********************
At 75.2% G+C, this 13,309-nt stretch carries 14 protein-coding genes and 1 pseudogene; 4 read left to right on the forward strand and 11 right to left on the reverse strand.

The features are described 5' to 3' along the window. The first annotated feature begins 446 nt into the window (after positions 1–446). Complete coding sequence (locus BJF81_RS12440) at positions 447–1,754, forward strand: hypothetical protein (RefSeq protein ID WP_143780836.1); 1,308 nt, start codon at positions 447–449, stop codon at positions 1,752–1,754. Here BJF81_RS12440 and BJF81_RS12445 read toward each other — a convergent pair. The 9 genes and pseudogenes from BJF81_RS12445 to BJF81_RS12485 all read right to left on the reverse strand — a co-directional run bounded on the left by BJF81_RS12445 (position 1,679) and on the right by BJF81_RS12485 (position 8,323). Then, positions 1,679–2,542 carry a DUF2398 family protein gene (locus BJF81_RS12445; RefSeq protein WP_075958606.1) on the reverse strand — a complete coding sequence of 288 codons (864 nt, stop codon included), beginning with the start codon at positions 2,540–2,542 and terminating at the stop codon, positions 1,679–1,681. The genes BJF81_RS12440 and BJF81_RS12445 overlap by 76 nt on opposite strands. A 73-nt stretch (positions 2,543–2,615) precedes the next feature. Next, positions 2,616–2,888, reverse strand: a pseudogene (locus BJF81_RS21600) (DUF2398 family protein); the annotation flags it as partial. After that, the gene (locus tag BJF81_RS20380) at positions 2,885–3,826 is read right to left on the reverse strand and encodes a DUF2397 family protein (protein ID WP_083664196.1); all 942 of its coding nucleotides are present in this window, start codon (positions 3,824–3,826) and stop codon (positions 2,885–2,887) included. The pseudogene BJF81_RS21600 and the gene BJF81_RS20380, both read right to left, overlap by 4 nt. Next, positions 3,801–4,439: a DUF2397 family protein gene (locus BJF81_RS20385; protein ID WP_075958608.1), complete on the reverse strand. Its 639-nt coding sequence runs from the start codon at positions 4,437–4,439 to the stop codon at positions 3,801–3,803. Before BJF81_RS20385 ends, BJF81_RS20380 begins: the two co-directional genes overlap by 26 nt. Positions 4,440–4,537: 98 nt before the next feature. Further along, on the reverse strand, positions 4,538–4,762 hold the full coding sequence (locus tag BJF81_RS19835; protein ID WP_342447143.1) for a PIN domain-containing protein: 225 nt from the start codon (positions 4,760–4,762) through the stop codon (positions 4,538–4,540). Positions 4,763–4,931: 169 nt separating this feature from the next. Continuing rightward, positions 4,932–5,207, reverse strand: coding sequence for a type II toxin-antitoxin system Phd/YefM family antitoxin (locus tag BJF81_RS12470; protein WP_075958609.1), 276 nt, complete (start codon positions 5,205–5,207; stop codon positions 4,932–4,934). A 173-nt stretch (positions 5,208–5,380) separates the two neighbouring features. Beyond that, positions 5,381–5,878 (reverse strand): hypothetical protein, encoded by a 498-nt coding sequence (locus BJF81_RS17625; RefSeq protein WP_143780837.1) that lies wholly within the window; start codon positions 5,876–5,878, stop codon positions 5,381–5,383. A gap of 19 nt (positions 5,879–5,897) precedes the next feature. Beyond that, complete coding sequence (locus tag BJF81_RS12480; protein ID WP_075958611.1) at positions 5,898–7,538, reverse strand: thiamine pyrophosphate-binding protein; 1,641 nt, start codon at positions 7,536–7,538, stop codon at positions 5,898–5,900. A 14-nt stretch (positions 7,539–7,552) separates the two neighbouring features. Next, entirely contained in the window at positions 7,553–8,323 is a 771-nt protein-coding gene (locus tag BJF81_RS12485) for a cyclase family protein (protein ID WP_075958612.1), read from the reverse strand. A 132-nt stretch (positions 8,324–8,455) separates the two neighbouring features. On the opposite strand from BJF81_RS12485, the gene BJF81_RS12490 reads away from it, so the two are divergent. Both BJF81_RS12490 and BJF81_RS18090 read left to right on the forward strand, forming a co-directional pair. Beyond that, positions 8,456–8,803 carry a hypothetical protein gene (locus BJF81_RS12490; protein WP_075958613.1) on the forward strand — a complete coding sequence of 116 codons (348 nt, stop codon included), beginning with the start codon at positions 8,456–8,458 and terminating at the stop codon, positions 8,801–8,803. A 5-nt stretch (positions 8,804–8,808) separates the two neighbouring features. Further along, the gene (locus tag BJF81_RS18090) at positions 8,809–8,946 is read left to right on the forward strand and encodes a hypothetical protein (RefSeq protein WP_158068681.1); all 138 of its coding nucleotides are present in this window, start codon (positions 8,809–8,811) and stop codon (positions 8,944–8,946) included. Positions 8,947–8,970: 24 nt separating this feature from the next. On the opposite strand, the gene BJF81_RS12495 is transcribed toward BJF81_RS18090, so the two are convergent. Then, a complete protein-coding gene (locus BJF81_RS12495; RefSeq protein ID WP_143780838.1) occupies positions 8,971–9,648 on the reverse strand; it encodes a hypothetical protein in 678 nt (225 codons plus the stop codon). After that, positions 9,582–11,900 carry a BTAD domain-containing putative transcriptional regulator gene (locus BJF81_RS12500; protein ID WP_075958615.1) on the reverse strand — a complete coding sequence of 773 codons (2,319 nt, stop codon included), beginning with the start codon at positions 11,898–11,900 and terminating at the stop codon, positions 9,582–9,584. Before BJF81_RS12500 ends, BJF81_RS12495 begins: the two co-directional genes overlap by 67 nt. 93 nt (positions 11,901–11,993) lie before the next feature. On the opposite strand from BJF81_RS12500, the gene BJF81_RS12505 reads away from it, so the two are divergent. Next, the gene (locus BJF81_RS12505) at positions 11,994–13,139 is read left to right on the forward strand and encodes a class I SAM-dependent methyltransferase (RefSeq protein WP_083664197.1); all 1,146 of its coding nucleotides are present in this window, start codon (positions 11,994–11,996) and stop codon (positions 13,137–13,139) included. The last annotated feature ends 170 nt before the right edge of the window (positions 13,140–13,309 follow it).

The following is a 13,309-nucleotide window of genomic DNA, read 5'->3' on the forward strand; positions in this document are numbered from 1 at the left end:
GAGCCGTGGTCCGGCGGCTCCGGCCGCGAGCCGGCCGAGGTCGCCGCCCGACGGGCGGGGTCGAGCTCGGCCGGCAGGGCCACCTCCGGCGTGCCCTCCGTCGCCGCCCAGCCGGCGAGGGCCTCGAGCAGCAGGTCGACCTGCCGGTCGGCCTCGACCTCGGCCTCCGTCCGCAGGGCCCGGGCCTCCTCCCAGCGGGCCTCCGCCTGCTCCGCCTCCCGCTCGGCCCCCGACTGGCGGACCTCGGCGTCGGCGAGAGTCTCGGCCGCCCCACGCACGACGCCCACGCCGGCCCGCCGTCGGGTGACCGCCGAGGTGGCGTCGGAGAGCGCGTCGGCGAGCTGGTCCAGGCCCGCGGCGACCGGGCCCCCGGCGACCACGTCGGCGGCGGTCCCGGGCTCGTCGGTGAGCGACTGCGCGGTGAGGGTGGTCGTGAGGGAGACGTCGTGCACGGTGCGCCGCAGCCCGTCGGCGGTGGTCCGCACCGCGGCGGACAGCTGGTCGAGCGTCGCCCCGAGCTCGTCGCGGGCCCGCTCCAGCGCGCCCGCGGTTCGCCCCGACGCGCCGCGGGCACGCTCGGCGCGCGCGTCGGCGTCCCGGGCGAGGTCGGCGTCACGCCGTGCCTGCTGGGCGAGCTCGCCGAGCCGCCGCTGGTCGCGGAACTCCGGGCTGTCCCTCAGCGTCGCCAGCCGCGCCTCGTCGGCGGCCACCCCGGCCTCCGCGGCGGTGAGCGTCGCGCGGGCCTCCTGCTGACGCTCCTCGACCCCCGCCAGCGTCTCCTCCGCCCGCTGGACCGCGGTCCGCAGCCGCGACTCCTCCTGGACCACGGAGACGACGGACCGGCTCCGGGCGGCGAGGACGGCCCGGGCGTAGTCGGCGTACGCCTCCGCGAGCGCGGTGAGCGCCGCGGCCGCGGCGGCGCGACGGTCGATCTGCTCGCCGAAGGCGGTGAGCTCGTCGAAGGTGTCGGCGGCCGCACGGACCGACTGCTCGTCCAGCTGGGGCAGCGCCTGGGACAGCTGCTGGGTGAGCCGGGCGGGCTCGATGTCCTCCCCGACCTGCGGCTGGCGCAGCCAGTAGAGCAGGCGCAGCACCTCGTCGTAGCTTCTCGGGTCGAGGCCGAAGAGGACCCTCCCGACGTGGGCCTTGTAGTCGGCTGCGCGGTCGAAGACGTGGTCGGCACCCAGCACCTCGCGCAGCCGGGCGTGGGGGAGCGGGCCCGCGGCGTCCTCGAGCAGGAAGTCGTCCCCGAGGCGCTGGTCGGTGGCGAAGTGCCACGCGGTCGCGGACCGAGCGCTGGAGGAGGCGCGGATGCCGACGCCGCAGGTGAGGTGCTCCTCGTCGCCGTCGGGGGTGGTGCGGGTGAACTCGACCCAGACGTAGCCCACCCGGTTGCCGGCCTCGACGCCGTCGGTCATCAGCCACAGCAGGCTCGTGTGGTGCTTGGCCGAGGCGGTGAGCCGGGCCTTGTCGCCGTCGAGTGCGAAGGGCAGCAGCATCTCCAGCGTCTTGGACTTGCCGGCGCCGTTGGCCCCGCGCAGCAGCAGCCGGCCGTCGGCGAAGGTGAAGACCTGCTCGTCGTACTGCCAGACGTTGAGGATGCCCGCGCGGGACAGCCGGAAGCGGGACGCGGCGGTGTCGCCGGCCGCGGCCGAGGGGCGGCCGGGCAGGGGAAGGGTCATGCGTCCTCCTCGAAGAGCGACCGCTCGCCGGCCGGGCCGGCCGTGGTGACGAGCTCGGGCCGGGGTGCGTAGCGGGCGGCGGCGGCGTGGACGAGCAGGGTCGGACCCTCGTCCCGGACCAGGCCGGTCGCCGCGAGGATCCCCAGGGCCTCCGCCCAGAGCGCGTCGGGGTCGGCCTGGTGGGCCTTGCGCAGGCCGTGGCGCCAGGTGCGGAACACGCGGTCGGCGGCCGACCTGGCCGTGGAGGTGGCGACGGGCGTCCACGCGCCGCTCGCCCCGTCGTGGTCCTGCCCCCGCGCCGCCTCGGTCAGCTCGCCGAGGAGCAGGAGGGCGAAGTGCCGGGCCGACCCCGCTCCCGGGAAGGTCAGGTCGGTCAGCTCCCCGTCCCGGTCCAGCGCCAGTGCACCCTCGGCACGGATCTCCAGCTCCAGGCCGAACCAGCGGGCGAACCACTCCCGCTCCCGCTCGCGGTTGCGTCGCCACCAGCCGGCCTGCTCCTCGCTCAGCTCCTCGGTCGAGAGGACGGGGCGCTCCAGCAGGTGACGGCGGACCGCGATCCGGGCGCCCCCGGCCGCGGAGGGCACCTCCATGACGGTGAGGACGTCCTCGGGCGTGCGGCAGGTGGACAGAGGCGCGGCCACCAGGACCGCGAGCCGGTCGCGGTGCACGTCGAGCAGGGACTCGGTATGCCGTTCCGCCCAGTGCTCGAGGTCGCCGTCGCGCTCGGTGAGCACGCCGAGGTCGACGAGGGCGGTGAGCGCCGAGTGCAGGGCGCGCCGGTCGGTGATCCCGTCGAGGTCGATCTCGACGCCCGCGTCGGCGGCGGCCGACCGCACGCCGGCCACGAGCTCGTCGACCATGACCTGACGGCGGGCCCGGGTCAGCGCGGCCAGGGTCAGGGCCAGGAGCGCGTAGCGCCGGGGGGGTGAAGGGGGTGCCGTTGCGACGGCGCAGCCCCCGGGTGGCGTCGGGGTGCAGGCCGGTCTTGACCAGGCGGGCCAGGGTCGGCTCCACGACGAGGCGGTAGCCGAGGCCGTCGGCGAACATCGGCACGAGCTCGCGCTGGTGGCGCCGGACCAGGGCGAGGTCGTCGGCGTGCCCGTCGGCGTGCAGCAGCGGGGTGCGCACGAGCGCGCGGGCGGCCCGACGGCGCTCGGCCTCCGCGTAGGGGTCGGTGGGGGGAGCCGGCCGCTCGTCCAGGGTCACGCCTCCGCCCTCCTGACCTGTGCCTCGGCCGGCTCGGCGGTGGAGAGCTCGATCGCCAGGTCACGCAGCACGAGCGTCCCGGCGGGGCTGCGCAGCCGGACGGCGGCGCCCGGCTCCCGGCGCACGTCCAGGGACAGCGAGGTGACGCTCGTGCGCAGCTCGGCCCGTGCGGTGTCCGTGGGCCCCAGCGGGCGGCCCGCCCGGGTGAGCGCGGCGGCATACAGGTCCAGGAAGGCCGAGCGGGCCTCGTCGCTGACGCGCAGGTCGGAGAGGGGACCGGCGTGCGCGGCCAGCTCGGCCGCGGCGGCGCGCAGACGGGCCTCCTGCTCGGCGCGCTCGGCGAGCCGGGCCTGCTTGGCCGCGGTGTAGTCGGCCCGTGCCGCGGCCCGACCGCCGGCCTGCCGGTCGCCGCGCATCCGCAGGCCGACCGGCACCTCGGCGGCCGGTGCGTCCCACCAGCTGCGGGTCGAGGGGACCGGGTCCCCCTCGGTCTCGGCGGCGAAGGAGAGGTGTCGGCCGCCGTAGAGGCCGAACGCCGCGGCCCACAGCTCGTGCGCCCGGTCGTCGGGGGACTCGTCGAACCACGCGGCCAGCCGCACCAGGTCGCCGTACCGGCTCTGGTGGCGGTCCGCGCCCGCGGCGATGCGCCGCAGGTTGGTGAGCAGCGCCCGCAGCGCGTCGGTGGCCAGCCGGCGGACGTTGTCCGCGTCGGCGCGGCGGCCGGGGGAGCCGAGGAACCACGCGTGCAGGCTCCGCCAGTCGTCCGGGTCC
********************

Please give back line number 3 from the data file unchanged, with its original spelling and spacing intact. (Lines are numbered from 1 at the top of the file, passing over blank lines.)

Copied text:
The following is a 13,309-nucleotide window of genomic DNA, read 5'->3' on the forward strand; positions in this document are numbered from 1 at the left end: